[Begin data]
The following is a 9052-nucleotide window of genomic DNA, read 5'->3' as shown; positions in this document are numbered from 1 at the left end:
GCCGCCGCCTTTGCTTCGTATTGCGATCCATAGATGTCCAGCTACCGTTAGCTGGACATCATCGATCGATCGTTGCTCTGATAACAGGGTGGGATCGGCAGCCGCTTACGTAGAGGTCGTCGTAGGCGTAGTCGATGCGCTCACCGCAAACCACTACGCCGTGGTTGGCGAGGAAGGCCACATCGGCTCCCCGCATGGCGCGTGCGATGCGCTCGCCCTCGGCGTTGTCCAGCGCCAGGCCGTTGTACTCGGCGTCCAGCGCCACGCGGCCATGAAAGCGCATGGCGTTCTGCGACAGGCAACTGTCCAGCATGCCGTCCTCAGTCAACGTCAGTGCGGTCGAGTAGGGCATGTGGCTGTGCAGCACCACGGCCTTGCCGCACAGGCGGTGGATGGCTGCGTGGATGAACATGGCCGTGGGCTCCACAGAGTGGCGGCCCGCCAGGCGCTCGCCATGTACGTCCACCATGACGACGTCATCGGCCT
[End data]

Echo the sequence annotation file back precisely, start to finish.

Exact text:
The following is a 9052-nucleotide window of genomic DNA, read 5'->3' as shown; positions in this document are numbered from 1 at the left end:
GCCGCCGCCTTTGCTTCGTATTGCGATCCATAGATGTCCAGCTACCGTTAGCTGGACATCATCGATCGATCGTTGCTCTGATAACAGGGTGGGATCGGCAGCCGCTTACGTAGAGGTCGTCGTAGGCGTAGTCGATGCGCTCACCGCAAACCACTACGCCGTGGTTGGCGAGGAAGGCCACATCGGCTCCCCGCATGGCGCGTGCGATGCGCTCGCCCTCGGCGTTGTCCAGCGCCAGGCCGTTGTACTCGGCGTCCAGCGCCACGCGGCCATGAAAGCGCATGGCGTTCTGCGACAGGCAACTGTCCAGCATGCCGTCCTCAGTCAACGTCAGTGCGGTCGAGTAGGGCATGTGGCTGTGCAGCACCACGGCCTTGCCGCACAGGCGGTGGATGGCTGCGTGGATGAACATGGCCGTGGGCTCCACAGAGTGGCGGCCCGCCAGGCGCTCGCCATGTACGTCCACCATGACGACGTCATCGGCCT